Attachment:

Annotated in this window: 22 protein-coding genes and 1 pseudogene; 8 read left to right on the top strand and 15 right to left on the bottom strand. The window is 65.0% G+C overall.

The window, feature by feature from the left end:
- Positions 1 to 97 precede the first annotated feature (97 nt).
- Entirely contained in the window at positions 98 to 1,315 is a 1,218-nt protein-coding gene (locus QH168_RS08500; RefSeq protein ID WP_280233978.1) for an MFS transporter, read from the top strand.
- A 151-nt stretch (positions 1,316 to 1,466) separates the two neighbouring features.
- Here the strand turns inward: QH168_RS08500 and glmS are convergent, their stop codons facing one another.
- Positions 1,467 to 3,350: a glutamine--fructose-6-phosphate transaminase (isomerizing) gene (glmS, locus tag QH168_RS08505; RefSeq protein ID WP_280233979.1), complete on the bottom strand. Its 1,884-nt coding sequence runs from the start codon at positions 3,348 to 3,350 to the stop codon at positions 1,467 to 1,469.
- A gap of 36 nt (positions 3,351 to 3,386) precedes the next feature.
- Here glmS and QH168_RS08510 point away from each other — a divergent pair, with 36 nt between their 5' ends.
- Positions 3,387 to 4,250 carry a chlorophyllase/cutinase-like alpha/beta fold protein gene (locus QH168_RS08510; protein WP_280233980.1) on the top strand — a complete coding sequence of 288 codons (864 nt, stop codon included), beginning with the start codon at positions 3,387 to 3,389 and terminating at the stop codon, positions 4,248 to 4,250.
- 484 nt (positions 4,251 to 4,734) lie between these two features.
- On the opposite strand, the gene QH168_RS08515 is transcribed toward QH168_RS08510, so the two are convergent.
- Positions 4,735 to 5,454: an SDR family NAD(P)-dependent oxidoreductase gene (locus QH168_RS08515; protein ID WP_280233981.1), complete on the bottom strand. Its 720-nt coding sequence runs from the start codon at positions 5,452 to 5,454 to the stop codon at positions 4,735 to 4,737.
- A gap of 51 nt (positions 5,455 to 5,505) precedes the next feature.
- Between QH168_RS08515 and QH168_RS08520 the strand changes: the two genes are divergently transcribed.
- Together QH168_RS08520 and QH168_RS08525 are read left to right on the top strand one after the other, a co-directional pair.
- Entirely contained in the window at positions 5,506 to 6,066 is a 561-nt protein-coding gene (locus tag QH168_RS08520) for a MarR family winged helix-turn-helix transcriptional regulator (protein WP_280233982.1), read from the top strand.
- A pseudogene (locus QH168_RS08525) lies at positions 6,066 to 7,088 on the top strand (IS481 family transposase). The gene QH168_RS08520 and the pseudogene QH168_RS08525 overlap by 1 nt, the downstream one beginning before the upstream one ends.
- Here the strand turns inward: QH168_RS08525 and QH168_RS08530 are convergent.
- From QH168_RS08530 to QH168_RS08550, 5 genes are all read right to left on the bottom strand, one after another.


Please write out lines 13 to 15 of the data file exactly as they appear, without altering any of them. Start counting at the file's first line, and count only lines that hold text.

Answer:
- Positions 4,735 to 5,454: an SDR family NAD(P)-dependent oxidoreductase gene (locus QH168_RS08515; protein ID WP_280233981.1), complete on the bottom strand. Its 720-nt coding sequence runs from the start codon at positions 5,452 to 5,454 to the stop codon at positions 4,735 to 4,737.
- A gap of 51 nt (positions 5,455 to 5,505) precedes the next feature.
- Between QH168_RS08515 and QH168_RS08520 the strand changes: the two genes are divergently transcribed.